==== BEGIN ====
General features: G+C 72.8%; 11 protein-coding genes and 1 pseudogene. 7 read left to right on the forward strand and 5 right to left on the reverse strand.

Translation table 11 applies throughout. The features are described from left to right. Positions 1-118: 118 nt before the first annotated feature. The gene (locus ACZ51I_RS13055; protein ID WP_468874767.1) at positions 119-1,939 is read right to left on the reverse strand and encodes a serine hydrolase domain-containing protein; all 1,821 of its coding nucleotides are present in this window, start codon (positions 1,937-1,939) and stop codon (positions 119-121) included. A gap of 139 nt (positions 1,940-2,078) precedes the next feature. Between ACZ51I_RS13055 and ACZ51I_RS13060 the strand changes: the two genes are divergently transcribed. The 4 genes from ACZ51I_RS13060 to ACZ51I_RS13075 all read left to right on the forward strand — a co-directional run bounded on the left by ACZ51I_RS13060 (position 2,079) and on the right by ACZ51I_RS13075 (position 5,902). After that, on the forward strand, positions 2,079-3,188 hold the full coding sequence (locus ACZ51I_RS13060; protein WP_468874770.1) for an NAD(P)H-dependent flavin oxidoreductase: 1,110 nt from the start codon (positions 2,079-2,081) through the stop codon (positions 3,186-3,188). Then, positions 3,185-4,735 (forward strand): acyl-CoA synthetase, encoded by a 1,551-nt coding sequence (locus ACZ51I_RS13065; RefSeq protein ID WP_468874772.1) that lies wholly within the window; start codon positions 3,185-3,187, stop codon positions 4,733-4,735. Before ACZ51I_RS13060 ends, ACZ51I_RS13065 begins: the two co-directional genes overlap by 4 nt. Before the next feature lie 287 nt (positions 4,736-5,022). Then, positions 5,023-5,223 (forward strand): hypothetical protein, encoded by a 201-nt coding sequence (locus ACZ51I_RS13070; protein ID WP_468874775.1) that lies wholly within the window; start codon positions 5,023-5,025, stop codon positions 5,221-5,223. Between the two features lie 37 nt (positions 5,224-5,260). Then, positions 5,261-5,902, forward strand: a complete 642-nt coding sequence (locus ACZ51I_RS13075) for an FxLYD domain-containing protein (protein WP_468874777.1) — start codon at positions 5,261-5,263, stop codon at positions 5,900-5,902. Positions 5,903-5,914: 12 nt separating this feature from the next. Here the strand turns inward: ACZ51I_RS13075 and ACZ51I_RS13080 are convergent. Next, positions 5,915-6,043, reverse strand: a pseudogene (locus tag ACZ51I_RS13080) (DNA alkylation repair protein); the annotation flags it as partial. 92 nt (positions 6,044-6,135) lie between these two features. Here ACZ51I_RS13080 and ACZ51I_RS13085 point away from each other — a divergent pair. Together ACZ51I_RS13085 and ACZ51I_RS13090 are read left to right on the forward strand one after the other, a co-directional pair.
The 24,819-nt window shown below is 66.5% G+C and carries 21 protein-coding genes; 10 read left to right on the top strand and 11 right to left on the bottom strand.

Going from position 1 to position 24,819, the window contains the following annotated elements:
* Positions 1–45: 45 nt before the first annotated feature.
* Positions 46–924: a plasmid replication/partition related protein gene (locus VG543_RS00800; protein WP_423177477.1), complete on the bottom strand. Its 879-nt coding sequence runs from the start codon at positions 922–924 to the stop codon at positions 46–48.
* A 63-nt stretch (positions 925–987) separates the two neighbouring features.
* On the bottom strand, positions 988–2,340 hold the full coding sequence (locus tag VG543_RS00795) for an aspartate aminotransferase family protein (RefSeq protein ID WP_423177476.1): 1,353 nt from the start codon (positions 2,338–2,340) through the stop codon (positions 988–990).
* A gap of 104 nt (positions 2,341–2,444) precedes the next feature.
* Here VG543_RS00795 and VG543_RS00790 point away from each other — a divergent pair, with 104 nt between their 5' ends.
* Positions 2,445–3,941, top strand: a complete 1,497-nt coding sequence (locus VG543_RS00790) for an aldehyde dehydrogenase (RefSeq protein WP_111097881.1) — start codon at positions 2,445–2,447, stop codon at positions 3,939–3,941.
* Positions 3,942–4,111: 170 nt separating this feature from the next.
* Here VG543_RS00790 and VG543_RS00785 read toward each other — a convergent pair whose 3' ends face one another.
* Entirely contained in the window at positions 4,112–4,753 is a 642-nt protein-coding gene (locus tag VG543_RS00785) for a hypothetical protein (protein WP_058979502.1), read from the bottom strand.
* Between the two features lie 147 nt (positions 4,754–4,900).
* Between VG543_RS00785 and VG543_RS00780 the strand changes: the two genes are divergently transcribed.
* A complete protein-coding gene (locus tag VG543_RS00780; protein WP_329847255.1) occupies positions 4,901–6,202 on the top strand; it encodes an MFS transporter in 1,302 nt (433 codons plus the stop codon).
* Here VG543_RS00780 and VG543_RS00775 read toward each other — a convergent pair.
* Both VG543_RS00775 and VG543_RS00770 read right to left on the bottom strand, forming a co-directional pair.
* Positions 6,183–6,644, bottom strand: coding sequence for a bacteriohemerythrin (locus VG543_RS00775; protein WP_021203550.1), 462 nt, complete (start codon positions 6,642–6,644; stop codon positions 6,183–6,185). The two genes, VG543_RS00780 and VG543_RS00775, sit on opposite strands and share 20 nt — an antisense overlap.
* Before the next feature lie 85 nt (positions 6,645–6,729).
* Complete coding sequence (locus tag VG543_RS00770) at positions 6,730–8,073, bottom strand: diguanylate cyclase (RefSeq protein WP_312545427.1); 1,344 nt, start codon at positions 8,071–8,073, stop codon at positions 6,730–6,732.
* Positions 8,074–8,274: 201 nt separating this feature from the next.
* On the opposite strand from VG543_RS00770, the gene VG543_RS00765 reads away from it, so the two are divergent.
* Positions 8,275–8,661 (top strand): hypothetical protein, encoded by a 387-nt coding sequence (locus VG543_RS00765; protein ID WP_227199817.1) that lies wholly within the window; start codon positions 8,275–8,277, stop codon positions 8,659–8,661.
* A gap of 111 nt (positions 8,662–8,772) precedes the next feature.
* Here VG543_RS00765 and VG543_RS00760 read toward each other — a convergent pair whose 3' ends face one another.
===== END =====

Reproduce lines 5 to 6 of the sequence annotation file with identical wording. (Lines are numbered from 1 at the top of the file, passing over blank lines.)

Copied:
* Positions 1–45: 45 nt before the first annotated feature.
* Positions 46–924: a plasmid replication/partition related protein gene (locus VG543_RS00800; protein WP_423177477.1), complete on the bottom strand. Its 879-nt coding sequence runs from the start codon at positions 922–924 to the stop codon at positions 46–48.